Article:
By Jacob L. Shapiro
While the rest of the world was focused on the Assad regime’s alleged use of chemical weapons outside Damascus over the weekend, on April 9 Israel’s air force attacked an Iranian target in Syria for the second time in 2018. The target was Tiyas air base, located about 30 miles (50 kilometers) west of Palmyra. Separately, Israel also hit a Hamas base in northern Gaza.
Israel’s decision to conduct operations in two countries on the same night is unusual, but tactically the operations fit Israel’s modus operandi. In recent decades, Israel has eschewed the large-scale pre-emptive attacks of the 1950s and 1960s, instead focusing on maintaining effective deterrence against would-be challengers. Israel arrived at its deterrence strategy as much because of its reticence to commit large numbers of ground forces to conflicts as because of the weakness of its adversaries. Israel cannot invade Gaza every time Gazan Palestinians plant a bomb on the Israeli border, but it also cannot let such activity go unanswered. The same is true of Iran’s moves in Syria. It is unlikely that a strategy meant for a group like Hamas will work against a much more dangerous foe like Iran, but for now it’s the best choice available.
It is unclear exactly what triggered the Israeli attack in Syria. Israel has enumerated at least two red lines when it comes to Syria: It will not tolerate either the transfer of advanced weaponry to Hezbollah or a permanent Iranian presence on the ground. But whether a violation of one or both of those red lines set off the attack is immaterial. What must be more worrying for Israel is that its first strike on the base in February – whose efficacy the Israel Defense Forces uncharacteristically went out of their way to advertise – seems to have failed to chasten Iran. This weekend’s limited strike likely will be no more successful, which means for Israel, southern Syria has become another Gaza Strip.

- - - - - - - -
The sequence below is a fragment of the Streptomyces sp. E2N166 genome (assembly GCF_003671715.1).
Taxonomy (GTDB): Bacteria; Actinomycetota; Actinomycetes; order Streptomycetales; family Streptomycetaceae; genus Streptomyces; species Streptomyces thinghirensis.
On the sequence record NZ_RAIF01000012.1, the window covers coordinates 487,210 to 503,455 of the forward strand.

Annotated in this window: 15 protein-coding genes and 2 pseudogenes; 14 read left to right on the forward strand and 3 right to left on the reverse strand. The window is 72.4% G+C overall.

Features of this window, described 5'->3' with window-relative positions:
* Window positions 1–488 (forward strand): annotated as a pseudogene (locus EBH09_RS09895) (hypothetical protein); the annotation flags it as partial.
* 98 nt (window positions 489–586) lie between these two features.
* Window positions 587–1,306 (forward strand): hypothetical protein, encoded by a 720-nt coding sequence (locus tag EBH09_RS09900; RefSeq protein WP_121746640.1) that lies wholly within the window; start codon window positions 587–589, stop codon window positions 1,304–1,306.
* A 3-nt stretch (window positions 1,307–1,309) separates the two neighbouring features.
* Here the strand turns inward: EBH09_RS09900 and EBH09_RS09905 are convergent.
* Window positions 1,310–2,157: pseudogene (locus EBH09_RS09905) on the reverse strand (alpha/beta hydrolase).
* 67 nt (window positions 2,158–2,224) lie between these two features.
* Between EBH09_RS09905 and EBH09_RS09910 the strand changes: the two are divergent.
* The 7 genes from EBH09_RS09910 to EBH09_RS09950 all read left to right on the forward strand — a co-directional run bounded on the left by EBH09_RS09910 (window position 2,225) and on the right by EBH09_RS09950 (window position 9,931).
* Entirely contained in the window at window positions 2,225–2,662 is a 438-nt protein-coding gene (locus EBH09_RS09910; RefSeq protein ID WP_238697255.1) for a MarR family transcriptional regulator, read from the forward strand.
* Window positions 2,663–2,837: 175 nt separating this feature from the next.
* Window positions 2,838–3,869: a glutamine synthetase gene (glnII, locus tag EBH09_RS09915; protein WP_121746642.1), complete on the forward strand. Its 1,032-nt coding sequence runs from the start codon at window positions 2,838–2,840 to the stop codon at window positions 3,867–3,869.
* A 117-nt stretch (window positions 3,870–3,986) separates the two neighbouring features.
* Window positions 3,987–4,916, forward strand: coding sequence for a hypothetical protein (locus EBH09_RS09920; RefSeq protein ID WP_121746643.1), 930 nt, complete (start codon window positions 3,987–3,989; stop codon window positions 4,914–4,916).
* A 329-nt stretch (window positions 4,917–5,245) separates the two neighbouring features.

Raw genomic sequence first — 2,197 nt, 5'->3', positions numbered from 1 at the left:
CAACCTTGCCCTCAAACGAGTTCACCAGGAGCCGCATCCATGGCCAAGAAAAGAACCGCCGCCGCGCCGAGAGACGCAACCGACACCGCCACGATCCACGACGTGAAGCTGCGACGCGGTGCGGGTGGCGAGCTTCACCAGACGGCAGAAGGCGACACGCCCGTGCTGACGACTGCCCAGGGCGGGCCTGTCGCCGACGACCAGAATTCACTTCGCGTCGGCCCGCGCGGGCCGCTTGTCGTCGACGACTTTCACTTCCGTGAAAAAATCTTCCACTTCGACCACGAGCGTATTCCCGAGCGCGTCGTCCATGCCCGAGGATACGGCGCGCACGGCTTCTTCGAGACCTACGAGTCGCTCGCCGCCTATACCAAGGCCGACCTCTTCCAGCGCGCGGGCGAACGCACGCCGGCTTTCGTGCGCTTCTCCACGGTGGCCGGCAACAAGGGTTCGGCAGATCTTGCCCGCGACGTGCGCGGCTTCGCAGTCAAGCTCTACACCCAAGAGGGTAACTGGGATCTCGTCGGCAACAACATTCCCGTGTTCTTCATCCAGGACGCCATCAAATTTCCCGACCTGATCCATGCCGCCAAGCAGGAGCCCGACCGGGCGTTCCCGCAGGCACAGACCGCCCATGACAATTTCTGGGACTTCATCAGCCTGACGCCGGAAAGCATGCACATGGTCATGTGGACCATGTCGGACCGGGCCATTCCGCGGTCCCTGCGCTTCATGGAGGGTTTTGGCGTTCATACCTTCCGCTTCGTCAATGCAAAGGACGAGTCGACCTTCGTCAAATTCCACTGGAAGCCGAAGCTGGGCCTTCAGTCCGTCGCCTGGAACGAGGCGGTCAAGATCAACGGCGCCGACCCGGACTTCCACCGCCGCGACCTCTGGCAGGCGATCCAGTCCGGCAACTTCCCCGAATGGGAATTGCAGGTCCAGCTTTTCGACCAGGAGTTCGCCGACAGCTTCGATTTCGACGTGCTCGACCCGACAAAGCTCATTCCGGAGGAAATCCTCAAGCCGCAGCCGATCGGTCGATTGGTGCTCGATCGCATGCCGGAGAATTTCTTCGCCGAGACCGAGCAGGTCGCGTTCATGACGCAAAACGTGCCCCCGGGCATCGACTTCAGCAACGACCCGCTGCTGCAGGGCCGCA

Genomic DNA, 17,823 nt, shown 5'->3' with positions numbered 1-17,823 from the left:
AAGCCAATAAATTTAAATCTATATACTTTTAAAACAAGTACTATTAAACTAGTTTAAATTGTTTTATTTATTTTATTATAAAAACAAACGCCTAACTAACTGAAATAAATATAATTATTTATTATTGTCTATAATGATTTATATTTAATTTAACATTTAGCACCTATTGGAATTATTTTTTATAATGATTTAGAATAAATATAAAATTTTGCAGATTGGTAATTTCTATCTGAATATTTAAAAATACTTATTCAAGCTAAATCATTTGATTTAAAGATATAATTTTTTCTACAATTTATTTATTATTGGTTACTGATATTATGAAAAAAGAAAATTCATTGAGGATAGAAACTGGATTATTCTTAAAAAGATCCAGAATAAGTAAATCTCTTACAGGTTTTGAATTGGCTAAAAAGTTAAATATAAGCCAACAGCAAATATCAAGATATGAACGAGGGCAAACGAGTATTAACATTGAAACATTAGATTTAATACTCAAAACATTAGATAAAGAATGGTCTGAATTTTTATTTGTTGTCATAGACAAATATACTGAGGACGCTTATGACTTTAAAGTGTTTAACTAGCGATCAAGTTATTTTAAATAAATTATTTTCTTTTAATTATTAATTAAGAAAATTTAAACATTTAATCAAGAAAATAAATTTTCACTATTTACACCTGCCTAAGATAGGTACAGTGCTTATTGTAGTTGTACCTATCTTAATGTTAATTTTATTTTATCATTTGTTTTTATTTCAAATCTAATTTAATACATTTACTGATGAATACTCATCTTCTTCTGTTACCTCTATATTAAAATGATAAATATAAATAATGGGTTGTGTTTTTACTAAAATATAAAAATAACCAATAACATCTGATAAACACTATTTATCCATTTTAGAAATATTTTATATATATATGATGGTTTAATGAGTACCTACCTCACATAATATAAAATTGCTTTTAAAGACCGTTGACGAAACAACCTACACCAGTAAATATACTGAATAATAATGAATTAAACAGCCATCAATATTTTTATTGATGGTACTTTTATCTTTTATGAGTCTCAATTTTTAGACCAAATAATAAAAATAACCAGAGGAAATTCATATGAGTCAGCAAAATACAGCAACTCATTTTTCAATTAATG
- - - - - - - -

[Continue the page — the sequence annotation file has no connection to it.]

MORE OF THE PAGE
Russia, which is providing air support for the Assad regime and by extension for Iranian Revolutionary Guard forces in Syria, expressed its displeasure with the Israeli airstrike, with the foreign minister labeling it “a very dangerous development.” Privately, Russia may be more ambivalent. Russia and Israel have a pragmatically open relationship, which means Israeli red lines are not a mystery to Moscow. Russia has shown a willingness to test the limits in Syria to see just how far it can push regional powers before they respond (consider Turkey’s downing of a Russian jet in 2015 that briefly crossed into Turkish airspace), so Russian support for Iran’s moves at Tiyas cannot be dismissed out of hand.
Even so, if Russia knew what was going on at Tiyas air base, it would also have known that Israel would respond. And this is not necessarily a bad thing for Russia’s interests, its public protest notwithstanding. Russia got involved in Syria because oversupply was depressing oil prices and to recover some pride after its failure in Ukraine. It is staying in Syria because the survival of the Assad regime and of Iran’s forces in the country is crucial to the creation of a balance of power between Turkey and Iran. Russia’s continued involvement is essential so that Turkey won’t overrun Syria and install a pro-Turkey government, but Russia would be equally uncomfortable with complete Iranian domination of Syria. Better for Israel to slap Iran on the wrist than for Moscow to have to rein it in.